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Monday, August 10, 2009

Aleppo's labyrinthine souqs

Aleppo's labyrinthine medieval souq - or rather souqs within a souq - has long been one of our favorites in the Middle East, mainly because it has remained relatively untouched by tourism up until recent years - especially compared to Istanbul's Grand Bazzar and Cairo's Khan el Khalili. It's a place where locals shop for anything from women's underwear to camel meat, as much as backpackers haggle for hookah pipes and harem pants. Great buys include olive soap (buy the soap the locals buy, not the soap packaged for tourists), Syria's famous silk brocades and other textiles, and gutras (men's checked headscarves). These days you'll also find stores and stalls with their eyes on the growing tourist market selling jewellery, carpets, and brass and copperware, and spruikers on corners hustling for sales. But we prefer wandering the back-alleys, where the locals shop for their cheap plastic shoes, spangly fabrics, and children's clothes, offering a far more authentic experience.

6 comments:

Team Rees said...

I loved watching all the workers in the souks of Morocco. Later, in Greece and Turkey we often commented on seeing where the sold good were made!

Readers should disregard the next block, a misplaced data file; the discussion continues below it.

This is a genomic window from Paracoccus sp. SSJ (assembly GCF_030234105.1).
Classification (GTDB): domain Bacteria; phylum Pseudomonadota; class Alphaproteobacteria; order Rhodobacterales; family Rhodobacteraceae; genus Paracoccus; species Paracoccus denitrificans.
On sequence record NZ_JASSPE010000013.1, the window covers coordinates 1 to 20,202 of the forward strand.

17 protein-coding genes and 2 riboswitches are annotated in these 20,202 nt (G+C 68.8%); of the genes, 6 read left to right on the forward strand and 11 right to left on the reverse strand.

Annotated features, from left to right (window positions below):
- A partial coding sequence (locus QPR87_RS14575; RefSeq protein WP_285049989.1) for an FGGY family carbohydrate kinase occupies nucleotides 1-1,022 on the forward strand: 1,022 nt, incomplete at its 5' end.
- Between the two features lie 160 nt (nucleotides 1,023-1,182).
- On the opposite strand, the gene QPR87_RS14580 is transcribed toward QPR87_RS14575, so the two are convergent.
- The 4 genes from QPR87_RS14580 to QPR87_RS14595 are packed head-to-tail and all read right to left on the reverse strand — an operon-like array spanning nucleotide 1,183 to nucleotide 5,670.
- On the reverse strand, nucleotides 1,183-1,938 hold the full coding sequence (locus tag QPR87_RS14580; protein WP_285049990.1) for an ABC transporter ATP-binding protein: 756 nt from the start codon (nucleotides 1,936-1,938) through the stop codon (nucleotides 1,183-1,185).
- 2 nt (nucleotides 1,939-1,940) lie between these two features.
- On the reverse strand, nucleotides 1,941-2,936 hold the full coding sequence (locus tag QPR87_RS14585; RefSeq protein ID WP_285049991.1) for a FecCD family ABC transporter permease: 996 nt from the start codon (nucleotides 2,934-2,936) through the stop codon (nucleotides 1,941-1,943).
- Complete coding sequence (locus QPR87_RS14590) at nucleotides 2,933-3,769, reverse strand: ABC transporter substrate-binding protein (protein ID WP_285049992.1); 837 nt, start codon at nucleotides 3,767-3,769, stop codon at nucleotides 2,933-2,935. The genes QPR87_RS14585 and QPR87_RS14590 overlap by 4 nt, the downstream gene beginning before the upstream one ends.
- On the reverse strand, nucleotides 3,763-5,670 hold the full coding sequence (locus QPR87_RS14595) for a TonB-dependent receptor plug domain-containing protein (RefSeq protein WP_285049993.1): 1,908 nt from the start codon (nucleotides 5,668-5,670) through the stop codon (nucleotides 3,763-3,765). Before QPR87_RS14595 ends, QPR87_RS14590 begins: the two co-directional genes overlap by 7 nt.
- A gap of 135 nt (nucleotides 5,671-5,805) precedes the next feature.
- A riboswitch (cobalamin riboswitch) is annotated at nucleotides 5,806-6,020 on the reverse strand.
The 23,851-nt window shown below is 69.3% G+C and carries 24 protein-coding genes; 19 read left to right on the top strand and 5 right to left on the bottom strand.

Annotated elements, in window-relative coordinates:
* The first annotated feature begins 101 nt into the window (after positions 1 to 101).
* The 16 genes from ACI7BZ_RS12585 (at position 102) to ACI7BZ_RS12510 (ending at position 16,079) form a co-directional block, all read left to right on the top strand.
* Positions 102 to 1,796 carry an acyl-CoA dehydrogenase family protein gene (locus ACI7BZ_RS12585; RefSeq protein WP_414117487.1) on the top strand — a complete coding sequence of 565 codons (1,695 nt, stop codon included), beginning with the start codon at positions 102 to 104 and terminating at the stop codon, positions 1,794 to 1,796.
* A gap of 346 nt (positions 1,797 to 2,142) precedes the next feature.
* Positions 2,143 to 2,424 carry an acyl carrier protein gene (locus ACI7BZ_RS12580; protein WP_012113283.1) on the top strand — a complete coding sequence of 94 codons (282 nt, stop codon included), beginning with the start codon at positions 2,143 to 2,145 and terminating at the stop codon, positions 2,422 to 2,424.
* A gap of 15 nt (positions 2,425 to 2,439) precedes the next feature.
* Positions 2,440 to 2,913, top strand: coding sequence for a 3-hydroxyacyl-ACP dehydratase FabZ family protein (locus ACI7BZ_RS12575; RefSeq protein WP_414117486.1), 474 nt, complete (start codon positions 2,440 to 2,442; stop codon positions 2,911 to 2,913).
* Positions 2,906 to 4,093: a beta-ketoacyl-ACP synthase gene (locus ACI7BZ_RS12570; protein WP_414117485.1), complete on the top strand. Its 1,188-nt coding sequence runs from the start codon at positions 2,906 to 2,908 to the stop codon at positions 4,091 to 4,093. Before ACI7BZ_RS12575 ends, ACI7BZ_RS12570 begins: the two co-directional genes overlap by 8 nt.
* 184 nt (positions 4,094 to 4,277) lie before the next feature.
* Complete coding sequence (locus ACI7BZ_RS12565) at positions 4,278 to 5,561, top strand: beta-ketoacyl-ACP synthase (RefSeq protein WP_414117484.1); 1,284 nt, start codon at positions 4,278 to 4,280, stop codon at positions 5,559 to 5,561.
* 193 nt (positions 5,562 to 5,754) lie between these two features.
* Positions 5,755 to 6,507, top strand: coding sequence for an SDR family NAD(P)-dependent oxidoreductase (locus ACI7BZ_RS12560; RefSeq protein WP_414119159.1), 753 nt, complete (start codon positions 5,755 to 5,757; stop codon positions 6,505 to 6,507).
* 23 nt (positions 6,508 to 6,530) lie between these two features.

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Heather on he rtravels said...

After visiting Lebanon earlier this year, the only thing I was missing was a bit of handicraft shopping in the Souk. Everyone in Beirut kept telling me not to waste my money as it was all imported from Syria anyway. So I do hope to get back and visit some of those souks for a bit of retail therapy.

Shangrila Murree said...

This is a really nice and informative blog.I loved watching all the workers in the souks of Morocco. Later, in Greece and Turkey we often commented on seeing where the sold good were made!

Xander said...

I'd love to go back to Syria... it's such an amazing country. And I'll have to pick up some olive soap while I'm there... -X